Does Your Group Need a Guest Speaker?

Because of the popularity of the British period drama Downton Abbey, Cornelia is in demand for her entertaining costume talks with PowerPoint presentations centering around the program's costumes and their award-winning designers. She was the featured speaker in the spring of 2014 at the prestigious Winterthur Museum during their "Costumes of Downton Abbey" exhibition and at Biltmore House in Asheville, NC during their "Dressing Downton" exhibit recently. 

Below are descriptions of the main two Downton Abbey costume talks, plus a new presentation that describes "the London Season" (including Downton characters and costumes) as well as two talks inspired by Cornelia's new book featuring Princess Diana's influence on modern weddings. 

(Contact Cornelia to get all the details.)

The Brides of Downton Abbey

What were Downton Abbey’s costume designer’s inspirations behind those 1920-styled, shimmering and romantic wedding gowns for Mary and Edith? What would Cora and Violet have worn as fashionable, aristocratic Victorian-era brides?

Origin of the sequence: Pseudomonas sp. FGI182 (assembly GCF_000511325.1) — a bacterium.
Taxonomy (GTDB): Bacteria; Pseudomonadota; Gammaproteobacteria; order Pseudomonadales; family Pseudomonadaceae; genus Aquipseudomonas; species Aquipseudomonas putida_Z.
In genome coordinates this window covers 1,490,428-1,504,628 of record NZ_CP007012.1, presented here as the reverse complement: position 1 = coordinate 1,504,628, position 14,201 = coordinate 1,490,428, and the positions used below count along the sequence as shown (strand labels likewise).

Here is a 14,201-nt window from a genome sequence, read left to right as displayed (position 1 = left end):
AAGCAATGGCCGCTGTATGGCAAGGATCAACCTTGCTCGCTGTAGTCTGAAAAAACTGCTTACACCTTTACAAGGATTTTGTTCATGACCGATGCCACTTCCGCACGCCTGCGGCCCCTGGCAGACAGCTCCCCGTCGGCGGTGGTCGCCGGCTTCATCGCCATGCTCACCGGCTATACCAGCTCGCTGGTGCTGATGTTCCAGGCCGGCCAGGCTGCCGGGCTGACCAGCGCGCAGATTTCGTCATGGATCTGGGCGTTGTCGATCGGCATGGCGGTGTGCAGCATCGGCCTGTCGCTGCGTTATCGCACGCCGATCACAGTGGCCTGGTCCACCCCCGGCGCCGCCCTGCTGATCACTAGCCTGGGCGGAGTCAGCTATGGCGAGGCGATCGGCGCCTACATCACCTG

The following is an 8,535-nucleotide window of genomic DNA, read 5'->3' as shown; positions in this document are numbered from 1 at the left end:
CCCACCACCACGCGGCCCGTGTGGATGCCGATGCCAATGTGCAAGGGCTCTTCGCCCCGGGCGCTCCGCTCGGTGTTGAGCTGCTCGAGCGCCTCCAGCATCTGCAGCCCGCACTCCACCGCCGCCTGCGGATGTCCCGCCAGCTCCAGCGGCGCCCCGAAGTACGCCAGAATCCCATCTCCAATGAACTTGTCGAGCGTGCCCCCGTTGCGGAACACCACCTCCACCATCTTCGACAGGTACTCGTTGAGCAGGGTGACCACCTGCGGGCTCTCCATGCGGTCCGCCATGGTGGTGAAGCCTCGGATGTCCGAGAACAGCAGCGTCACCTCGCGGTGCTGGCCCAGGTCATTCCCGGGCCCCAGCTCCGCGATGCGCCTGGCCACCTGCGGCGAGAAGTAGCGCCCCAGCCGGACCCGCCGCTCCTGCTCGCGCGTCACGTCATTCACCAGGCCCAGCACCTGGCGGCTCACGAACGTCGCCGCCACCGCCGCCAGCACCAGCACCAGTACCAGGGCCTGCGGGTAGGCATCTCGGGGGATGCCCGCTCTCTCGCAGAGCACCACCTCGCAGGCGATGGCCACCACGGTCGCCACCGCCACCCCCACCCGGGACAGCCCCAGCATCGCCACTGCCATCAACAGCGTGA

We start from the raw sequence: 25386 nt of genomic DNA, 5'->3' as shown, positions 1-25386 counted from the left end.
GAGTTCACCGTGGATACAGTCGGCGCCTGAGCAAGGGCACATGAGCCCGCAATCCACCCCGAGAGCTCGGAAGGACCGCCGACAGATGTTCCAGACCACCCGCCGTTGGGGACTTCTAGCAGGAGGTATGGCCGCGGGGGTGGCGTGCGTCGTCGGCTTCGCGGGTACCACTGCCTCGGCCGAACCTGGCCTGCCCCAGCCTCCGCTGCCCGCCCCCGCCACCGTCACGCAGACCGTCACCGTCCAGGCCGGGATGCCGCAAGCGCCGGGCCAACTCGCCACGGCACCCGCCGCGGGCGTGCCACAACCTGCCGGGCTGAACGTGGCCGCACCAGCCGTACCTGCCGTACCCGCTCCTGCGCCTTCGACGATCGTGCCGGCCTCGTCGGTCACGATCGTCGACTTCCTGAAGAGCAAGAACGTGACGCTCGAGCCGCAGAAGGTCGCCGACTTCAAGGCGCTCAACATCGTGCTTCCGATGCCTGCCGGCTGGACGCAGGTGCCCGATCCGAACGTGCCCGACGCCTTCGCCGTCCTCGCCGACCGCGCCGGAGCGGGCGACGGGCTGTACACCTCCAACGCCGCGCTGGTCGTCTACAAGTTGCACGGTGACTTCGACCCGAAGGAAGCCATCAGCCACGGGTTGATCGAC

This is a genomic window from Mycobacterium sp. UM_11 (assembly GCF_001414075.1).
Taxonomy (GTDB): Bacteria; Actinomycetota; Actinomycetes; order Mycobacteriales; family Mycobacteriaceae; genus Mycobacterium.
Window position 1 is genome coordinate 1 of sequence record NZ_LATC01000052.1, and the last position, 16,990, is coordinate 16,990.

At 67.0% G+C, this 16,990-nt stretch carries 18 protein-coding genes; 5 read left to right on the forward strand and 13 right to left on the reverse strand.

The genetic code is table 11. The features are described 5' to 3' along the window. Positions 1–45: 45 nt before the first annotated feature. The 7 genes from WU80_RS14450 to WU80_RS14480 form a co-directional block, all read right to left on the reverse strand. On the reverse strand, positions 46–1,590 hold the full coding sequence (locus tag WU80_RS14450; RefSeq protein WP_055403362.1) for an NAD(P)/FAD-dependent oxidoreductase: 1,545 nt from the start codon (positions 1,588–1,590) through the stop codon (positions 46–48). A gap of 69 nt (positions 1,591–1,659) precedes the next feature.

Combining stories of wedding folklore, tiara legends, being presented at Court, and royal brides along with intriguing bits of fashion history (including what Vogue said about a bride’s décolletage), Cornelia Powell’s presentation is full of beautiful images and delightful commentary with behind-the-scenes anecdotes from the Downton Abbey costumers themselves (who reveal how it all comes together!)

 ~ ~ ~

The Costume Designs of Downton Abbey

Downton Abbey is not the first British period costume drama—beautifully lit and impeccably staged—that shares a story well-told teasing out the tensions and the intimacies between an aristocratic family and the downstairs staff who serve them. However, as we watch from a modern world dearly in need of more etiquette and grace, the sumptuous look and relational feel of the show (including those fabulous clothes) simply draw us in!

Full of lovely images of costumes sometimes hard-to-see on the screen plus compelling commentary with behind-the-scenes anecdotes, Cornelia Powell’s presentation charms a variety of audiences. She shows how Downton Abbey’s costume designers—gifted women who all share a passion for luscious texture, vintage accuracy and attention to detail—beautifully “translate” fashions from these historically pivotal times when the world was becoming modern in a thousand dazzling ways.